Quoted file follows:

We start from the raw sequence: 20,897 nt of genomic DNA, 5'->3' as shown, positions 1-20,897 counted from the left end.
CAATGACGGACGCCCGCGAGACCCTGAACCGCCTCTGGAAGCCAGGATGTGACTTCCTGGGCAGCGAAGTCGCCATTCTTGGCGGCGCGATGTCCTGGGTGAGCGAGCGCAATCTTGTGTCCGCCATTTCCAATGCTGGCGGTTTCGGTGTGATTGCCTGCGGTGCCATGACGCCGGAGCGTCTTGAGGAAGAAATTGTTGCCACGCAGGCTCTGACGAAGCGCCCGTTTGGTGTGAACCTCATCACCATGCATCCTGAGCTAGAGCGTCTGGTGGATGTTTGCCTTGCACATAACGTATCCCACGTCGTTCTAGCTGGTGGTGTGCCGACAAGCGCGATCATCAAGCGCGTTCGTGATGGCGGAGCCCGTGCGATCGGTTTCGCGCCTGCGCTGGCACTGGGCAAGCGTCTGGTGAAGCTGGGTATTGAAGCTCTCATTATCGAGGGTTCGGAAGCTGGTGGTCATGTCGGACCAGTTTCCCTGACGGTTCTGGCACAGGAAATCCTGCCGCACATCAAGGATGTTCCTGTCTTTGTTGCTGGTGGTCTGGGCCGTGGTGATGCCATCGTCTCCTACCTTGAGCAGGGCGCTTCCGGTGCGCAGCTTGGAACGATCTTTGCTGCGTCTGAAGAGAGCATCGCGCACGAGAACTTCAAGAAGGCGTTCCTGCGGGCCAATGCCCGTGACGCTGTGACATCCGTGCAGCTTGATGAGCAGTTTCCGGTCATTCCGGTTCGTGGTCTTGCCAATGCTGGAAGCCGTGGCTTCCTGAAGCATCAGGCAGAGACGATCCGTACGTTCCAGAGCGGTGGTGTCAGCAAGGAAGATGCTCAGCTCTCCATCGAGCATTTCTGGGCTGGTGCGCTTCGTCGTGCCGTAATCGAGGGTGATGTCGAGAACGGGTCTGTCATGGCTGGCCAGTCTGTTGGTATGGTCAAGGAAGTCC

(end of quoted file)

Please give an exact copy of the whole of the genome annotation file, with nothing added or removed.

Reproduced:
We start from the raw sequence: 20,897 nt of genomic DNA, 5'->3' as shown, positions 1-20,897 counted from the left end.
CAATGACGGACGCCCGCGAGACCCTGAACCGCCTCTGGAAGCCAGGATGTGACTTCCTGGGCAGCGAAGTCGCCATTCTTGGCGGCGCGATGTCCTGGGTGAGCGAGCGCAATCTTGTGTCCGCCATTTCCAATGCTGGCGGTTTCGGTGTGATTGCCTGCGGTGCCATGACGCCGGAGCGTCTTGAGGAAGAAATTGTTGCCACGCAGGCTCTGACGAAGCGCCCGTTTGGTGTGAACCTCATCACCATGCATCCTGAGCTAGAGCGTCTGGTGGATGTTTGCCTTGCACATAACGTATCCCACGTCGTTCTAGCTGGTGGTGTGCCGACAAGCGCGATCATCAAGCGCGTTCGTGATGGCGGAGCCCGTGCGATCGGTTTCGCGCCTGCGCTGGCACTGGGCAAGCGTCTGGTGAAGCTGGGTATTGAAGCTCTCATTATCGAGGGTTCGGAAGCTGGTGGTCATGTCGGACCAGTTTCCCTGACGGTTCTGGCACAGGAAATCCTGCCGCACATCAAGGATGTTCCTGTCTTTGTTGCTGGTGGTCTGGGCCGTGGTGATGCCATCGTCTCCTACCTTGAGCAGGGCGCTTCCGGTGCGCAGCTTGGAACGATCTTTGCTGCGTCTGAAGAGAGCATCGCGCACGAGAACTTCAAGAAGGCGTTCCTGCGGGCCAATGCCCGTGACGCTGTGACATCCGTGCAGCTTGATGAGCAGTTTCCGGTCATTCCGGTTCGTGGTCTTGCCAATGCTGGAAGCCGTGGCTTCCTGAAGCATCAGGCAGAGACGATCCGTACGTTCCAGAGCGGTGGTGTCAGCAAGGAAGATGCTCAGCTCTCCATCGAGCATTTCTGGGCTGGTGCGCTTCGTCGTGCCGTAATCGAGGGTGATGTCGAGAACGGGTCTGTCATGGCTGGCCAGTCTGTTGGTATGGTCAAGGAAGTCC